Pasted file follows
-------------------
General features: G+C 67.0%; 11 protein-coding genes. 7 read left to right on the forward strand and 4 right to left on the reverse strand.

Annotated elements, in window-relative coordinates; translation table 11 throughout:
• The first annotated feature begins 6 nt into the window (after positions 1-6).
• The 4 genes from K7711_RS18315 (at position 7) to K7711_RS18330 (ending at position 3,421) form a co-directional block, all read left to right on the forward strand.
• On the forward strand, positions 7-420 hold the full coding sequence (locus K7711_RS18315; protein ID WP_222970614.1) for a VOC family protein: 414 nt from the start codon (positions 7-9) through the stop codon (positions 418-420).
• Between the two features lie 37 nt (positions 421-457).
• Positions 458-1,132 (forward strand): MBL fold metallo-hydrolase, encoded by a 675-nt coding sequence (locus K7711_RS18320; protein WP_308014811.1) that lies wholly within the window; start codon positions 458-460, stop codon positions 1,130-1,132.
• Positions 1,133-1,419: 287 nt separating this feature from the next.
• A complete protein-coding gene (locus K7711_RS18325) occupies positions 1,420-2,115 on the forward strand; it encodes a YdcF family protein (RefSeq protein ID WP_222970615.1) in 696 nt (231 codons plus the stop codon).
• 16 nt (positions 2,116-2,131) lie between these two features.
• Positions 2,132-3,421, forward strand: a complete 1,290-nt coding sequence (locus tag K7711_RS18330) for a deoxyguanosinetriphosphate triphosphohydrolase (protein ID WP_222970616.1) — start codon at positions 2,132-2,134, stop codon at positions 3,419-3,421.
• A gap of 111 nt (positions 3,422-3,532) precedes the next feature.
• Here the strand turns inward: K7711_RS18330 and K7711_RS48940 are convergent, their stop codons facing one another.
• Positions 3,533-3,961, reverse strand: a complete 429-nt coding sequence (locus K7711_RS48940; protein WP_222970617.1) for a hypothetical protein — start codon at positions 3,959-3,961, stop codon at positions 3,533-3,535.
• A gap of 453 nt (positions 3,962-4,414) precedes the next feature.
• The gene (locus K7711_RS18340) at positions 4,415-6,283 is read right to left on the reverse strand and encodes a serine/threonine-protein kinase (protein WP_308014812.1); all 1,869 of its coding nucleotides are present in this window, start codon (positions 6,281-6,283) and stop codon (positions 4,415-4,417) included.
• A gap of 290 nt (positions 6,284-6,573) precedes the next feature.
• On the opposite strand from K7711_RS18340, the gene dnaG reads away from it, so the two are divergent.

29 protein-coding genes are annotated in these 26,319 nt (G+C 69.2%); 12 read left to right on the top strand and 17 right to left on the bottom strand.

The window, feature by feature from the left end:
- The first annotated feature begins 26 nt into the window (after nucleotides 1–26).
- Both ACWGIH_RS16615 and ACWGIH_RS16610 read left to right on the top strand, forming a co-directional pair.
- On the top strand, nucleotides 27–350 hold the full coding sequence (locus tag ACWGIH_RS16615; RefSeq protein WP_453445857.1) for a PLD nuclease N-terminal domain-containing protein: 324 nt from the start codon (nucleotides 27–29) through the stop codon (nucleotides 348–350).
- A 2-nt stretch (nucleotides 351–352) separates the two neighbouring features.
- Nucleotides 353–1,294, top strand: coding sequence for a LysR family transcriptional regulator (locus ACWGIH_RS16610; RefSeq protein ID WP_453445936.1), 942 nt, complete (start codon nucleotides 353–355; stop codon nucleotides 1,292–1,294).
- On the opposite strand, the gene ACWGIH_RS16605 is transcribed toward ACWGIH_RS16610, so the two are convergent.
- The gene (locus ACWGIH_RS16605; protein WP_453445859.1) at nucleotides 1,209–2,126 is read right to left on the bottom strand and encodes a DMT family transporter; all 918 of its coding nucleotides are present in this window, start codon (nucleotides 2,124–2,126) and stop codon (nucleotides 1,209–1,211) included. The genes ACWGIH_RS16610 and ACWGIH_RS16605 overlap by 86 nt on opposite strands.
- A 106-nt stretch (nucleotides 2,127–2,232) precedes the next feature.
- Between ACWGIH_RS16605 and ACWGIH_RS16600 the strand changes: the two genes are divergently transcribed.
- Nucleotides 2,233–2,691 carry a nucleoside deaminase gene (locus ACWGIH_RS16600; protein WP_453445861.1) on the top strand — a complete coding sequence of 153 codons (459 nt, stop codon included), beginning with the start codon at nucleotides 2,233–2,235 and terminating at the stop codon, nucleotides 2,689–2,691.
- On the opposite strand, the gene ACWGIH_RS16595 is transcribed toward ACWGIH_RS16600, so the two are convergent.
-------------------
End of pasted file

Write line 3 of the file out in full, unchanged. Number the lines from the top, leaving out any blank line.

• The first annotated feature begins 6 nt into the window (after positions 1-6).